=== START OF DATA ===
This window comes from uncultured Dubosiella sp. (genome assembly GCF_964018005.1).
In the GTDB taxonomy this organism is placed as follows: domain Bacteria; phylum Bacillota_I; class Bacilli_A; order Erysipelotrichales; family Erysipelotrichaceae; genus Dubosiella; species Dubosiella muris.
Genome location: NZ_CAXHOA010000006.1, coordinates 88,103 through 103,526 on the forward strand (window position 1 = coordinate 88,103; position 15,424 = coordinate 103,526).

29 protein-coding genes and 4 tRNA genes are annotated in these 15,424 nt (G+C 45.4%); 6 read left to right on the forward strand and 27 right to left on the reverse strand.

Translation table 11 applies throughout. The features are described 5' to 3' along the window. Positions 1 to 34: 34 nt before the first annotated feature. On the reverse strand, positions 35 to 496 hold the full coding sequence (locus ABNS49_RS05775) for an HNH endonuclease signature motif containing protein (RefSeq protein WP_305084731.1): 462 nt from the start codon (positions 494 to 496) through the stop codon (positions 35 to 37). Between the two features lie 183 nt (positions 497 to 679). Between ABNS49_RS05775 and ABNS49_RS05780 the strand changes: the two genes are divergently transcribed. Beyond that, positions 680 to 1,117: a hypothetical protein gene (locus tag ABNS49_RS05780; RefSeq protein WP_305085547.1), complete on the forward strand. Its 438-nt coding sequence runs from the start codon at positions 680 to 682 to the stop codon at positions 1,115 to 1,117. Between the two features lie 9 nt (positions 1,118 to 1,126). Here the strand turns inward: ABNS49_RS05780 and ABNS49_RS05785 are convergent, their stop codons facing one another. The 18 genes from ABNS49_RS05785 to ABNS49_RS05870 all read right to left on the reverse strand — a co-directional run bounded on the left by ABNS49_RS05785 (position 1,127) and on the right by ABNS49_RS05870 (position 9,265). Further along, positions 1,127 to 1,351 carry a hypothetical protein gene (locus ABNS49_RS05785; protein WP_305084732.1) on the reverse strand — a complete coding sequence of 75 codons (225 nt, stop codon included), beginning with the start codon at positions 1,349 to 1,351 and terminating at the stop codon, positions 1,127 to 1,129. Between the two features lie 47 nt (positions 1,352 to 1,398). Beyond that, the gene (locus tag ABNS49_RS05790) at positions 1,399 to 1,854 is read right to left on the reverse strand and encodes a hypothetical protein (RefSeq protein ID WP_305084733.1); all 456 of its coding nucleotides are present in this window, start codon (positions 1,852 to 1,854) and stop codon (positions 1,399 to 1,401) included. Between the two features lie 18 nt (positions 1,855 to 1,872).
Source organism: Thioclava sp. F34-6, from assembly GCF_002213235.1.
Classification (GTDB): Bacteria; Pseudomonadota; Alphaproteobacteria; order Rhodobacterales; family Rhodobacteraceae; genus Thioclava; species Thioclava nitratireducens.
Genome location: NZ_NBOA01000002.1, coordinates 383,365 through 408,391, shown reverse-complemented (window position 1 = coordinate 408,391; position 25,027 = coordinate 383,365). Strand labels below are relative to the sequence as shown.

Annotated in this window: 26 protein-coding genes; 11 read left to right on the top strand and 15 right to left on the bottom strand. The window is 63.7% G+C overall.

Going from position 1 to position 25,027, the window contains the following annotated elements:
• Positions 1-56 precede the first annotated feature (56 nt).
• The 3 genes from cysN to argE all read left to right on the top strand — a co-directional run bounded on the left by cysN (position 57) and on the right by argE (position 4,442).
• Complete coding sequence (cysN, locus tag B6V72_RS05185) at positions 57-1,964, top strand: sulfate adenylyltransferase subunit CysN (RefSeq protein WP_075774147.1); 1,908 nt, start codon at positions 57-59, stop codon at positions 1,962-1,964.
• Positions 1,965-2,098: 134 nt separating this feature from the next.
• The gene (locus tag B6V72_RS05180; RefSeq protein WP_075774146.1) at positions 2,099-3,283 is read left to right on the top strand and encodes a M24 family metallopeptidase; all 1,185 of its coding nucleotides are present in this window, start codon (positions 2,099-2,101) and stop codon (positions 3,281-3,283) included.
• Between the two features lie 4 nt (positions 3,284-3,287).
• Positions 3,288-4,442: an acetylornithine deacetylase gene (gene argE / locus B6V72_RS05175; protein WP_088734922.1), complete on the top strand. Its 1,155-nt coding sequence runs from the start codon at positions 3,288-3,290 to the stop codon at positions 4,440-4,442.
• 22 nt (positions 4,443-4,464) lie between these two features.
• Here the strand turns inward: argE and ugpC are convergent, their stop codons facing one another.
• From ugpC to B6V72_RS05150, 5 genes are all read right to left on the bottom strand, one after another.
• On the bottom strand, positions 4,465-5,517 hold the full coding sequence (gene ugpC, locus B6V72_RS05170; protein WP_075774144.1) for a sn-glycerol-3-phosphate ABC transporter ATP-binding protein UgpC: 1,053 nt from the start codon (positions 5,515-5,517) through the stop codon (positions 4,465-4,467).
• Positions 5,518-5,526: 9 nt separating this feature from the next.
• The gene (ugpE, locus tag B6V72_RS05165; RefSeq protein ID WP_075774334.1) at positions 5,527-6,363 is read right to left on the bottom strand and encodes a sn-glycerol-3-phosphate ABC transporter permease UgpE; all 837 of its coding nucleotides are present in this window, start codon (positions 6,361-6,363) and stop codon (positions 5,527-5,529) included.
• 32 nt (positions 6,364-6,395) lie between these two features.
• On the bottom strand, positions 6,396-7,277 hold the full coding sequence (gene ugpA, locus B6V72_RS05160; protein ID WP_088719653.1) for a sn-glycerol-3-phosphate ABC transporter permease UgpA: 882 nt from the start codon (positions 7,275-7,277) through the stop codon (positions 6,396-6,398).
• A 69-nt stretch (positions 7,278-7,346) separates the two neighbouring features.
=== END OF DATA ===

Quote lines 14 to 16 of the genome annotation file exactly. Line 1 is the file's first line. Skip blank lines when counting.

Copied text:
• Positions 1,965-2,098: 134 nt separating this feature from the next.
• The gene (locus tag B6V72_RS05180; RefSeq protein WP_075774146.1) at positions 2,099-3,283 is read left to right on the top strand and encodes a M24 family metallopeptidase; all 1,185 of its coding nucleotides are present in this window, start codon (positions 2,099-2,101) and stop codon (positions 3,281-3,283) included.
• Between the two features lie 4 nt (positions 3,284-3,287).